The recession from 2007 to 2009 has hit nearly all sectors and communities in the American economy, but minorities, and particularly African Americans, may have been affected the most. Jesse Washington’s recent Associated Press story about how the recession reversed many of the economic gains that took the black community many years to attain contains some grim statistics: in 2009, the average black household had only 2 cents for every dollar of wealth held by the average white household, and in April 2010, black male unemployment hit its highest point since the government began tracking it in 1972.
“History is going to say that the black middle class was decimated,” Maya Wiley, director of the Center for Social Inclusion, tells Washington. “But we’re not done writing history.”
The wealth gap between whites and blacks in the same socioeconomic classes had quadrupled in the decade preceding the recession [PDF]. Wealth is how much a person owns, minus any debt. So even if African Americans had made strides to hold jobs with incomes that took them into the middle and upper classes, as a whole, their accumulated wealth wasn’t on par with their white counterparts.
For instance, in 2007, about 63 percent of black Americans’ net worth was tied to their housing, compared to 38.5 percent for white Americans . A loss of income, depreciated home values or losing a home to foreclosure — all of those have a greater power to knock you out of your socioeconomic class if you don’t have some accumulated wealth to rely upon.
Locally, the area that was hit the hardest by the foreclosure crisis was Prince George’s County, the country’s wealthiest majority black county. In Prince George’s County, half of the county’s sales have been foreclosure-based this year.
3. Loss of government jobs
The public sector has cut the most jobs out of any industry this year, and black people hold a disproportionately high number of government jobs [PDF]. For years, African Americans have often relied upon government jobs as alternatives to the private sector. They presented a way to circumvent discrimination that prevented them from private sector jobs.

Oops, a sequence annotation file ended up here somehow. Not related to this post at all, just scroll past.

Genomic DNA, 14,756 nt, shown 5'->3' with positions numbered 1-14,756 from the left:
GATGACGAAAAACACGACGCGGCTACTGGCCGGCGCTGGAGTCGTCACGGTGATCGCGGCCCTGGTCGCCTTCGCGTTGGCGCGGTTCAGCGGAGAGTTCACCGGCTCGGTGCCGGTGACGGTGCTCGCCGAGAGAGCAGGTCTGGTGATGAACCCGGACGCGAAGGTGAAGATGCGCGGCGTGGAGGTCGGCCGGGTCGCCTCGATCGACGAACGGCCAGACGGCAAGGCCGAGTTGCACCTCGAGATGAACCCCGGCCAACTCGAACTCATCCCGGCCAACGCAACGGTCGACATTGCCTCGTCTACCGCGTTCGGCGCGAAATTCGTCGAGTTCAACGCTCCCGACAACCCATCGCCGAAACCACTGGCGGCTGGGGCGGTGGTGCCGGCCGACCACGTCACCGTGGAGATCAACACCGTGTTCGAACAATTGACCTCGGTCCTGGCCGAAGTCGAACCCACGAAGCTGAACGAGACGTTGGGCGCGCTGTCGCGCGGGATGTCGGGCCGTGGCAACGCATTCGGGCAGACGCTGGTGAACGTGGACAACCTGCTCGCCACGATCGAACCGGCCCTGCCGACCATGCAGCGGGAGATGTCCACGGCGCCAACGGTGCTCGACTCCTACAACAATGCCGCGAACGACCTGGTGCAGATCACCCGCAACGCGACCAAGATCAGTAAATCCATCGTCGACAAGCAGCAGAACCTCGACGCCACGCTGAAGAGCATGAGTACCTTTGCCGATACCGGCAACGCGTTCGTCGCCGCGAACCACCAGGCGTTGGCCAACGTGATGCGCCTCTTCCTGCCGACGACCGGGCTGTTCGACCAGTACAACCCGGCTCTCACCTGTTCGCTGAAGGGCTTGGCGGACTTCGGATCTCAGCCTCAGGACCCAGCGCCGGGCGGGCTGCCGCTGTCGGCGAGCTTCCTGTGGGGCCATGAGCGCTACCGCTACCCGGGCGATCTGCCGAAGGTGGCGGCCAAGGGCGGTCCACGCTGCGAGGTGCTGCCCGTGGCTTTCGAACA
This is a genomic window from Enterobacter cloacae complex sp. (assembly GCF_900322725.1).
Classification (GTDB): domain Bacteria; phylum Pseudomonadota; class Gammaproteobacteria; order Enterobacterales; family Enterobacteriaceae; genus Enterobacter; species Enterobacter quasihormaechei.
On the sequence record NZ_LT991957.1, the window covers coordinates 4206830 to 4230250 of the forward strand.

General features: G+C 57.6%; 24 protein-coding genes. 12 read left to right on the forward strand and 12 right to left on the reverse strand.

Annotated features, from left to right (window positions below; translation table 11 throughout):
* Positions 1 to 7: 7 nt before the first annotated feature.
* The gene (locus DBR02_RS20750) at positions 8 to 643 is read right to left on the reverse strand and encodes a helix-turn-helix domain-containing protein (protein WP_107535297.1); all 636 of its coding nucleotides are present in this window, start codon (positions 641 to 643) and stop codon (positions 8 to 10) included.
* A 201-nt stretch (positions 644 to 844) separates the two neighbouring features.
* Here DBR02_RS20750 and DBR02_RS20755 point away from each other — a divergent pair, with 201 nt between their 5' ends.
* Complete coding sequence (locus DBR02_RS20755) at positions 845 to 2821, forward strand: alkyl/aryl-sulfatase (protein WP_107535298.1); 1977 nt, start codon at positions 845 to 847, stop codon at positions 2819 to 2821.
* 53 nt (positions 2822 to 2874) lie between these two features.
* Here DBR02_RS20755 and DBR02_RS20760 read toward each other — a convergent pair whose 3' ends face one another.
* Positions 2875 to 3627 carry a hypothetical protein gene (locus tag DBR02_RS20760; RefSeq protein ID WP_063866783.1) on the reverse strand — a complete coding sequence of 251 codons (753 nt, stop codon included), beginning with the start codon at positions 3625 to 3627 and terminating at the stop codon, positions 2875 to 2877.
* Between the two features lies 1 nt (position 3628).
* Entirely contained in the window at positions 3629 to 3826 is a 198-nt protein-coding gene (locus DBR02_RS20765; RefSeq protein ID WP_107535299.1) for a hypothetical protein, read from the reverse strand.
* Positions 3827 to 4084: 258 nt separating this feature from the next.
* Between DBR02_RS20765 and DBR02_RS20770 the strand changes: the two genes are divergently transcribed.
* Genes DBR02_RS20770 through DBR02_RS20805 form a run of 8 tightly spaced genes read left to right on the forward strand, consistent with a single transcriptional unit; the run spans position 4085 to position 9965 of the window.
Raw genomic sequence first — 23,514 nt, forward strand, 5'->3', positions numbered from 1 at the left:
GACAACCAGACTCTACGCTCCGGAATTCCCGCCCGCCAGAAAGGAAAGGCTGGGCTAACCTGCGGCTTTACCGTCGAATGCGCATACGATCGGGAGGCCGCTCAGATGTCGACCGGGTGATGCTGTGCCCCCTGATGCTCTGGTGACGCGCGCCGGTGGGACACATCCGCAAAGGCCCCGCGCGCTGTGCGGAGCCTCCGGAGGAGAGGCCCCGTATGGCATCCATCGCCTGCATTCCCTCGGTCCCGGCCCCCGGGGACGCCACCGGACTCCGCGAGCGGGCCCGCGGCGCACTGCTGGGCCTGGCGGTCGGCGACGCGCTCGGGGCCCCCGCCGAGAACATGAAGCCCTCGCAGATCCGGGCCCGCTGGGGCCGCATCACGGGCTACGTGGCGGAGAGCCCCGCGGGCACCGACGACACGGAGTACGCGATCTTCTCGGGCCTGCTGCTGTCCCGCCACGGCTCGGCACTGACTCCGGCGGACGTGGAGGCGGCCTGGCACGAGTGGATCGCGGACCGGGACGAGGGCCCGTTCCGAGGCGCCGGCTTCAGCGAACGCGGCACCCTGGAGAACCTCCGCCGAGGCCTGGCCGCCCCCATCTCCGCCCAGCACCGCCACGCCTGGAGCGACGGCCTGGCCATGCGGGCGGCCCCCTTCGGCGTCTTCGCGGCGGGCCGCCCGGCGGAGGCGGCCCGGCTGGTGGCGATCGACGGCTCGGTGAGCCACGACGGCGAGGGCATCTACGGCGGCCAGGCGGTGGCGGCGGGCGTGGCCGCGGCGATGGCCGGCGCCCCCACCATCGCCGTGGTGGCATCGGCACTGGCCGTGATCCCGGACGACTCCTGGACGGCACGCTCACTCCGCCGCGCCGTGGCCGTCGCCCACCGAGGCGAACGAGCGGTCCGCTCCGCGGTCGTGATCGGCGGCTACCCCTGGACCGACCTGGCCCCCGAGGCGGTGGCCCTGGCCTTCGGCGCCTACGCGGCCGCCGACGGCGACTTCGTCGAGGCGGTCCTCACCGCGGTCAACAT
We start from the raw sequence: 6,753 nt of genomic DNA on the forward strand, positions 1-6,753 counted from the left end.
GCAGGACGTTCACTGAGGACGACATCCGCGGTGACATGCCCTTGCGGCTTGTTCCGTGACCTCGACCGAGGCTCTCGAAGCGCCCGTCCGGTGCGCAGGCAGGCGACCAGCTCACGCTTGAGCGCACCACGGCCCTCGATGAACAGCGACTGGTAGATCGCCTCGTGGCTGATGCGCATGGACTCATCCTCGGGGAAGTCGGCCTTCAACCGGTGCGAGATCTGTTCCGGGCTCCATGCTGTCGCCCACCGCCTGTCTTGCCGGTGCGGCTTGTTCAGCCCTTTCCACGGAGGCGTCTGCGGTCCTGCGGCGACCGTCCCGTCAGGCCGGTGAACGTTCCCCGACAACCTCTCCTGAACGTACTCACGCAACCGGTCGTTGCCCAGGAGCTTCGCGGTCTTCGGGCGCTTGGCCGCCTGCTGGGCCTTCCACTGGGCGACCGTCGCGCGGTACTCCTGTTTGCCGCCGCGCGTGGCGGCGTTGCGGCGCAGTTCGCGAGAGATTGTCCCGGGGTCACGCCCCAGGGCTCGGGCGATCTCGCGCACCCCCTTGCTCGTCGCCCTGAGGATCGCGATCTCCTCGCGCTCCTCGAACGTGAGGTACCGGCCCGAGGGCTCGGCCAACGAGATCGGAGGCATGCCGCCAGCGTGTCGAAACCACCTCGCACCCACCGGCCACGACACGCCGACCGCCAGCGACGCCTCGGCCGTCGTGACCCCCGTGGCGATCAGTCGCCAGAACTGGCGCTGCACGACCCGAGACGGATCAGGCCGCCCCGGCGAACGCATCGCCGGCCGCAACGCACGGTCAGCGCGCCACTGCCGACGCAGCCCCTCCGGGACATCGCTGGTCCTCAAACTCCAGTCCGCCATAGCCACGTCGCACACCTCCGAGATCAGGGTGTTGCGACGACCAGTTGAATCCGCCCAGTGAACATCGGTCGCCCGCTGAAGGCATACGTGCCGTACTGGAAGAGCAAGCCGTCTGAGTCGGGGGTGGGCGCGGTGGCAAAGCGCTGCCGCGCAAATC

4. College-educated and unemployed
For many Americans, a college degree translates to better job opportunities and increased job security. And although that’s diminished during the recession, college-educated African Americans are more likely to be unemployed than college-educated white Americans. According to the AP story:
In 2007, unemployment for college-educated whites was 1.8 percent; for college-educated blacks it was 2.7 percent. Now, the college-educated unemployment rate is 3.9 percent for whites and 7 percent for blacks.
The situation is even worse for recent college grads who don’t have years’ of experience in the workforce to help them: in 2010, the jobless rate for black college graduates under 25 was 19 percent, compared to 8.4 percent for white men.
5. The ‘old boys network’ and discrimination
It’s only been a few decades since anti-discrimination laws have been passed and thoroughly enforced, but it took even longer for the effects to trickle through the black community, Wiley tells Washington. That means fewer generations’ of minorities have been able to climb corporate ladders.
Chris Wilder, a 43-year-old black unemployed journalist who fell victim to losses in the media industry, describes the situation to Washington this way:
“It’s definitely harder for black people to get jobs… With the economy as bad as it is, people are hiring nephews and family friends and friends of friends. It’s hard for black people to break that cycle. We don’t own or even run the big companies.”